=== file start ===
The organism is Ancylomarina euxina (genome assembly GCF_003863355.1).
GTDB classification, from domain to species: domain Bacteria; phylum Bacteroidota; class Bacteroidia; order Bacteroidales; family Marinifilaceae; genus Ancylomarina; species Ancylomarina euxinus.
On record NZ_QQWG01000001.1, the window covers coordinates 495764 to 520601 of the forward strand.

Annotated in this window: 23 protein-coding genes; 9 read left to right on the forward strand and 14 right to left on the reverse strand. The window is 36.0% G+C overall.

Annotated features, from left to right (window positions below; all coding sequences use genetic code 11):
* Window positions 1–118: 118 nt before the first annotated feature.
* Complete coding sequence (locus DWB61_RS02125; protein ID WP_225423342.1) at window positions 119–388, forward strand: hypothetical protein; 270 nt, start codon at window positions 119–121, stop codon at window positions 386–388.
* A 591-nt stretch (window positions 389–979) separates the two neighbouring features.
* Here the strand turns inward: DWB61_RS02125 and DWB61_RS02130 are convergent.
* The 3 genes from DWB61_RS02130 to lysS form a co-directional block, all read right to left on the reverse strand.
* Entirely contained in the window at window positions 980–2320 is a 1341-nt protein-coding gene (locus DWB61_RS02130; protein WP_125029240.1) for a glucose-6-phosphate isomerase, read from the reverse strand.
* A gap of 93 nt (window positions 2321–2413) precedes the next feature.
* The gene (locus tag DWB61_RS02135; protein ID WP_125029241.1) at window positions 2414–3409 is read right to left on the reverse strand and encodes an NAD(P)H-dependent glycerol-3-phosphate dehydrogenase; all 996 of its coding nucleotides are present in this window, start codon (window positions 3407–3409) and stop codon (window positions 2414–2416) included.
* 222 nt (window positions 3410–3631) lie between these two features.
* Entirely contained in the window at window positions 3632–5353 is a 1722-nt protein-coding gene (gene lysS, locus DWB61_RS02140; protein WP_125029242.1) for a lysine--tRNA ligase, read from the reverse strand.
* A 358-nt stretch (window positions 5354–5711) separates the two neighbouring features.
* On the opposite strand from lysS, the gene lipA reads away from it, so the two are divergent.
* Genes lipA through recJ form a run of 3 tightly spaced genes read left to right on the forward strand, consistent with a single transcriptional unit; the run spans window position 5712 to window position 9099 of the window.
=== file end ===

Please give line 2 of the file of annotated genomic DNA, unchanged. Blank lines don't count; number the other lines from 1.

GTDB classification, from domain to species: domain Bacteria; phylum Bacteroidota; class Bacteroidia; order Bacteroidales; family Marinifilaceae; genus Ancylomarina; species Ancylomarina euxinus.